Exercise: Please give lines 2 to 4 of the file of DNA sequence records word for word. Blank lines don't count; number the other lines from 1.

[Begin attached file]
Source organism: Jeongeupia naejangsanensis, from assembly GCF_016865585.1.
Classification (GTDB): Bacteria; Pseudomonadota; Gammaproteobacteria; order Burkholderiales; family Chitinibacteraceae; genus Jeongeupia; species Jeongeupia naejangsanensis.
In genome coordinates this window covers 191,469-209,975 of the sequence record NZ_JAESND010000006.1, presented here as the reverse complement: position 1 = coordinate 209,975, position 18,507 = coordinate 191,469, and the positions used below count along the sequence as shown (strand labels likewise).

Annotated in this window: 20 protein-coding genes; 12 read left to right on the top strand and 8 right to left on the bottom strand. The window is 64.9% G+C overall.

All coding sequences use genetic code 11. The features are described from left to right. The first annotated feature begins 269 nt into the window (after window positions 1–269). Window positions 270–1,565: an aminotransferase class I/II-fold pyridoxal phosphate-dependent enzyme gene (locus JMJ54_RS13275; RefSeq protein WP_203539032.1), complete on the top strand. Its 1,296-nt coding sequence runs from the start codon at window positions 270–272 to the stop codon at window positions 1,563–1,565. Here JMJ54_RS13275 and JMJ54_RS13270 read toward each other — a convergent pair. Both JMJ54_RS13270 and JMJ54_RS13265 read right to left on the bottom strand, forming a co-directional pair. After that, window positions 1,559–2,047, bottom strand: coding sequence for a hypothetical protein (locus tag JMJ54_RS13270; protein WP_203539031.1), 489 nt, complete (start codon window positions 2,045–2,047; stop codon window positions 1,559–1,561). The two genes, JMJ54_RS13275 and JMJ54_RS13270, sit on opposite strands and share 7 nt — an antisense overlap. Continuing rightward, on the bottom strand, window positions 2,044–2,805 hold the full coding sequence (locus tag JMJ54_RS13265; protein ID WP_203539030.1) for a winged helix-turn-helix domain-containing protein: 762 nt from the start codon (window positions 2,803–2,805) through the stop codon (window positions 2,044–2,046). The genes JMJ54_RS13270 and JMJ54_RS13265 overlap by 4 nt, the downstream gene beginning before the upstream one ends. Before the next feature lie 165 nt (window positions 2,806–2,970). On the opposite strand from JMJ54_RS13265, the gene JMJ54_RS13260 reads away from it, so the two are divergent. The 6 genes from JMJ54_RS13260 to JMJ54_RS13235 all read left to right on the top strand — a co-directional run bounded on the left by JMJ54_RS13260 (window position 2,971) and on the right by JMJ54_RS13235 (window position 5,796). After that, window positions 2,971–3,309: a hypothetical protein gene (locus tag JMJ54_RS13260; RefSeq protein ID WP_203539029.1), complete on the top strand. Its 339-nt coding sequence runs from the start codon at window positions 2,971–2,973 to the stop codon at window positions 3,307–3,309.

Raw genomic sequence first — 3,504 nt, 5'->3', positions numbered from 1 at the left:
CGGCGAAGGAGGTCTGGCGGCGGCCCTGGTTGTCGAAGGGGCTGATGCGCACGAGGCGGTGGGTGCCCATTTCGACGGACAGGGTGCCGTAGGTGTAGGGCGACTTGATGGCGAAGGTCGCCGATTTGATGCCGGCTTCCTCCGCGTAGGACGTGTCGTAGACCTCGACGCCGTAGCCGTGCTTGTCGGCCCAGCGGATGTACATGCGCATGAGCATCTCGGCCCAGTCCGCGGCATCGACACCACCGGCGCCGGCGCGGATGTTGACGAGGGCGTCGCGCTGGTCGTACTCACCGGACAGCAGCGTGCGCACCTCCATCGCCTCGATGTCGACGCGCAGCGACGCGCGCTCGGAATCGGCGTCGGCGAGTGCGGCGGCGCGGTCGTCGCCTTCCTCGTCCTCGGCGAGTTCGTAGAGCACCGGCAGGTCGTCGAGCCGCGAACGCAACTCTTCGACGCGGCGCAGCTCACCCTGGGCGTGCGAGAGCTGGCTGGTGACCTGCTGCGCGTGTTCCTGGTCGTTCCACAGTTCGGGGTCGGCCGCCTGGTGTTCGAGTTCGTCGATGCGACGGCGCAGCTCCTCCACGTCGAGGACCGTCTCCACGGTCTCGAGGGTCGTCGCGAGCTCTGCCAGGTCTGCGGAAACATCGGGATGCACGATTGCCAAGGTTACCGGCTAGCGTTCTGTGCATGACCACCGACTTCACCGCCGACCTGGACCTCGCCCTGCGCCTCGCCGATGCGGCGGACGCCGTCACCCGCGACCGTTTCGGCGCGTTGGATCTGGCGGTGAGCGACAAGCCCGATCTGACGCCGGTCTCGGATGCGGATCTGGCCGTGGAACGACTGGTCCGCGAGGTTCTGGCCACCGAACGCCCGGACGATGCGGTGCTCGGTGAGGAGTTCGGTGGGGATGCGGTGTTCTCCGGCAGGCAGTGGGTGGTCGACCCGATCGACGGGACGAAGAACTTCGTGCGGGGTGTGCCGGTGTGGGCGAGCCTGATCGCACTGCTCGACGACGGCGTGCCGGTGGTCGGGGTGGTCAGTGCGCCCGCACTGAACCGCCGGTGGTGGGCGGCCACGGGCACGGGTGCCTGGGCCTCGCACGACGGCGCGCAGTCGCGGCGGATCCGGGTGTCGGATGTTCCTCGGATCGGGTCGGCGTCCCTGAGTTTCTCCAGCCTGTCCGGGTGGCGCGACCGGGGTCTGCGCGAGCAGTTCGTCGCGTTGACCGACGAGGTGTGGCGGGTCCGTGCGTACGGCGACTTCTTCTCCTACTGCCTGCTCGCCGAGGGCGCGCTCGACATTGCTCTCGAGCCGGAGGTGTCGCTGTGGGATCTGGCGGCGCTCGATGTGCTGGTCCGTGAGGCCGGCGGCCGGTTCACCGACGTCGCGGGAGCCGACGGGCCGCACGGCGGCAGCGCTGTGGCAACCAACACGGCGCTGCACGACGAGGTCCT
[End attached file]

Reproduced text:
Classification (GTDB): Bacteria; Pseudomonadota; Gammaproteobacteria; order Burkholderiales; family Chitinibacteraceae; genus Jeongeupia; species Jeongeupia naejangsanensis.
In genome coordinates this window covers 191,469-209,975 of the sequence record NZ_JAESND010000006.1, presented here as the reverse complement: position 1 = coordinate 209,975, position 18,507 = coordinate 191,469, and the positions used below count along the sequence as shown (strand labels likewise).

Annotated in this window: 20 protein-coding genes; 12 read left to right on the top strand and 8 right to left on the bottom strand. The window is 64.9% G+C overall.